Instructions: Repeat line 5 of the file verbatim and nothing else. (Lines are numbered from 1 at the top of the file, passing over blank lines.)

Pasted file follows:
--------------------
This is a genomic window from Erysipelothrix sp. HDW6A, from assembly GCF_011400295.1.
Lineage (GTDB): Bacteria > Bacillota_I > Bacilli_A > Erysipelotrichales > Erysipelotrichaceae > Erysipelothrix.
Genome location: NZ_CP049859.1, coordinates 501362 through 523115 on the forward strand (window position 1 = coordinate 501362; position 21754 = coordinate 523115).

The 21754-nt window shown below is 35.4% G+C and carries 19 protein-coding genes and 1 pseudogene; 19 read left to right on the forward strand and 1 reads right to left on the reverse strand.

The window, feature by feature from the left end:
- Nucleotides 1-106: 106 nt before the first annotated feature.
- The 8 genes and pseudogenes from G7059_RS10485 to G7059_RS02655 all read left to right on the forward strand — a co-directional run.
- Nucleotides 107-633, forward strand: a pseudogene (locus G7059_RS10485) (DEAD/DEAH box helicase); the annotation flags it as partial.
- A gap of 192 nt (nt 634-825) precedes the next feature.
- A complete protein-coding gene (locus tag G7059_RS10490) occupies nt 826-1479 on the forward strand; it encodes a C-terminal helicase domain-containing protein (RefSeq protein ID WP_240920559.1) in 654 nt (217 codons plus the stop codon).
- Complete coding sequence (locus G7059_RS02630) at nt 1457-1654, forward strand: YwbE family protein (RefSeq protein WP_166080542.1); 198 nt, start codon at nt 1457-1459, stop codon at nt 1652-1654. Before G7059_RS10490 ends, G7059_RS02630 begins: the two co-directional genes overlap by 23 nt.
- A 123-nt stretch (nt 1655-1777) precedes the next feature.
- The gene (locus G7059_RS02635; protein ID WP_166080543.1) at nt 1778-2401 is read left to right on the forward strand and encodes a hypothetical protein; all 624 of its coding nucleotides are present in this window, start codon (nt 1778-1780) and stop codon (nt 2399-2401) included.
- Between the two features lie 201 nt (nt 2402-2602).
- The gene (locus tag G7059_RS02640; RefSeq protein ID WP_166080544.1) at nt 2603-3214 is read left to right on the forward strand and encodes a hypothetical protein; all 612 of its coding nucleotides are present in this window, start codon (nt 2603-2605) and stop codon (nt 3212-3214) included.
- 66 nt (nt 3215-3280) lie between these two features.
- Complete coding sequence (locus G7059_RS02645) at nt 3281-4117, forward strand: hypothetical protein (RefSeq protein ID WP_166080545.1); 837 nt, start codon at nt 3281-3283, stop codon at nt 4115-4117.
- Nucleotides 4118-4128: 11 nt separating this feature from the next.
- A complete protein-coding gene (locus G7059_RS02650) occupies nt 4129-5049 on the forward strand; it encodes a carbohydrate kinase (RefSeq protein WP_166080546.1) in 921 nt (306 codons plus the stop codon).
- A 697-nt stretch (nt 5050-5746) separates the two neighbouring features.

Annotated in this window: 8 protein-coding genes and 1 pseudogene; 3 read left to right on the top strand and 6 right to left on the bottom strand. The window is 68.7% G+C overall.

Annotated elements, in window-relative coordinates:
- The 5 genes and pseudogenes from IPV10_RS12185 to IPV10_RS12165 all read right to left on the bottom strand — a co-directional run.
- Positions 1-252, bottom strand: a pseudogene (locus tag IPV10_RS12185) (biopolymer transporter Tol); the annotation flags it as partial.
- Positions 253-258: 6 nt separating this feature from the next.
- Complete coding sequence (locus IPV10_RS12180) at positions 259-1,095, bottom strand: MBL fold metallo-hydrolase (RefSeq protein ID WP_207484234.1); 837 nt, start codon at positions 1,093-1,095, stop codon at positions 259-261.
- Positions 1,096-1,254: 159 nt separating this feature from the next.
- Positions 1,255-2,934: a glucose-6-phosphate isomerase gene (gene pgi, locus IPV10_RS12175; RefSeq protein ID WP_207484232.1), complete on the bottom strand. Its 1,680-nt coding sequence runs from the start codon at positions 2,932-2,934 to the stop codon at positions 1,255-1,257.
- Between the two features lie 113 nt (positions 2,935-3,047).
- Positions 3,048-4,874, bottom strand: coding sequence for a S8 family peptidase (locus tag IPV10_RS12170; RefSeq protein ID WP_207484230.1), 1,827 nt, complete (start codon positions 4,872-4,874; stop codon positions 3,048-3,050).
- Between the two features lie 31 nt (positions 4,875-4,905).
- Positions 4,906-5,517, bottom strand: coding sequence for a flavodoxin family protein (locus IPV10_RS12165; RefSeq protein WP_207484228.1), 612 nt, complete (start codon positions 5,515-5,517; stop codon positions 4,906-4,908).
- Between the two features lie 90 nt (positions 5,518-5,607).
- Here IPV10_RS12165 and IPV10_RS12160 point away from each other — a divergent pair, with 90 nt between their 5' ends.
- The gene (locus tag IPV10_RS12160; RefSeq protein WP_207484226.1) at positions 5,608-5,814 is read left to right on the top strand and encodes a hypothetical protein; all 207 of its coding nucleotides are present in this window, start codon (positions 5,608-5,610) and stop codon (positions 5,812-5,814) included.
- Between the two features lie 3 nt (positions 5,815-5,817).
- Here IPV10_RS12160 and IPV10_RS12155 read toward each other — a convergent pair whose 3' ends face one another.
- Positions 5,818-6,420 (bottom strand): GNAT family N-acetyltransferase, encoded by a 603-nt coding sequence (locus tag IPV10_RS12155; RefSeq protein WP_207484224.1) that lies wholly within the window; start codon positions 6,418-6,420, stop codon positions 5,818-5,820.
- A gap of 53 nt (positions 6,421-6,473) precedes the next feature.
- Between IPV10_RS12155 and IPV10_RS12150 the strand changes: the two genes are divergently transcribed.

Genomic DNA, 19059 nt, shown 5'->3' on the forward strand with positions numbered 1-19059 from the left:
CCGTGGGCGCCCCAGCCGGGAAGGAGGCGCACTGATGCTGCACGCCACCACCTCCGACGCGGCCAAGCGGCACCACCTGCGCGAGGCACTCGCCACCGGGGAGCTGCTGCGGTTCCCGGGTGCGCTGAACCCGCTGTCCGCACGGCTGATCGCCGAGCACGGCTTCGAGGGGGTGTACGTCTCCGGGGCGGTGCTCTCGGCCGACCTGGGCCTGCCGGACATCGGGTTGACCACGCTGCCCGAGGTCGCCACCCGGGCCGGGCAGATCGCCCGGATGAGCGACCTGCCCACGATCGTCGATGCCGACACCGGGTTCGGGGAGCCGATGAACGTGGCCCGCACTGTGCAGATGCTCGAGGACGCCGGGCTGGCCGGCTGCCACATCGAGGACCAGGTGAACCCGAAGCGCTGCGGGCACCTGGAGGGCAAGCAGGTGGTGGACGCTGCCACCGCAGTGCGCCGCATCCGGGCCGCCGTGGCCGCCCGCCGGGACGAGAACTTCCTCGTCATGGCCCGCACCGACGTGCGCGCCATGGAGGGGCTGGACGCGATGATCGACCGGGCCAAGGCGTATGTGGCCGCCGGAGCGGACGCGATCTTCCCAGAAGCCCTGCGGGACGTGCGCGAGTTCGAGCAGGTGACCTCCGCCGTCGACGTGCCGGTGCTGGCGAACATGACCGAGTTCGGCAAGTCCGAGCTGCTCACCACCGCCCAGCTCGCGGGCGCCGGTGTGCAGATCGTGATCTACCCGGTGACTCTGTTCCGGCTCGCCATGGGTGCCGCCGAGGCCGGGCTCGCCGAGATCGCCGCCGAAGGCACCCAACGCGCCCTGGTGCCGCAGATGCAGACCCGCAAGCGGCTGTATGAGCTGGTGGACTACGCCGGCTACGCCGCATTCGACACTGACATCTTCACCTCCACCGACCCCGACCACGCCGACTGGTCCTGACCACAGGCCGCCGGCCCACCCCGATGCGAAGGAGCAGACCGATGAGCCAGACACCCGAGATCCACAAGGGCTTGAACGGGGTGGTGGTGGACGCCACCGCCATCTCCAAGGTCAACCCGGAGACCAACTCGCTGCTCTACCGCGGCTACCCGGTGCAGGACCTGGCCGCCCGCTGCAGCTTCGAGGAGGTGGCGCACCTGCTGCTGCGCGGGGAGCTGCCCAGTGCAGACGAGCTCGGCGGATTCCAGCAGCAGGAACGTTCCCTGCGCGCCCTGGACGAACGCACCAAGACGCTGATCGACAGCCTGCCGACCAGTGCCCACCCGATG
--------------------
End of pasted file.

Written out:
The window, feature by feature from the left end: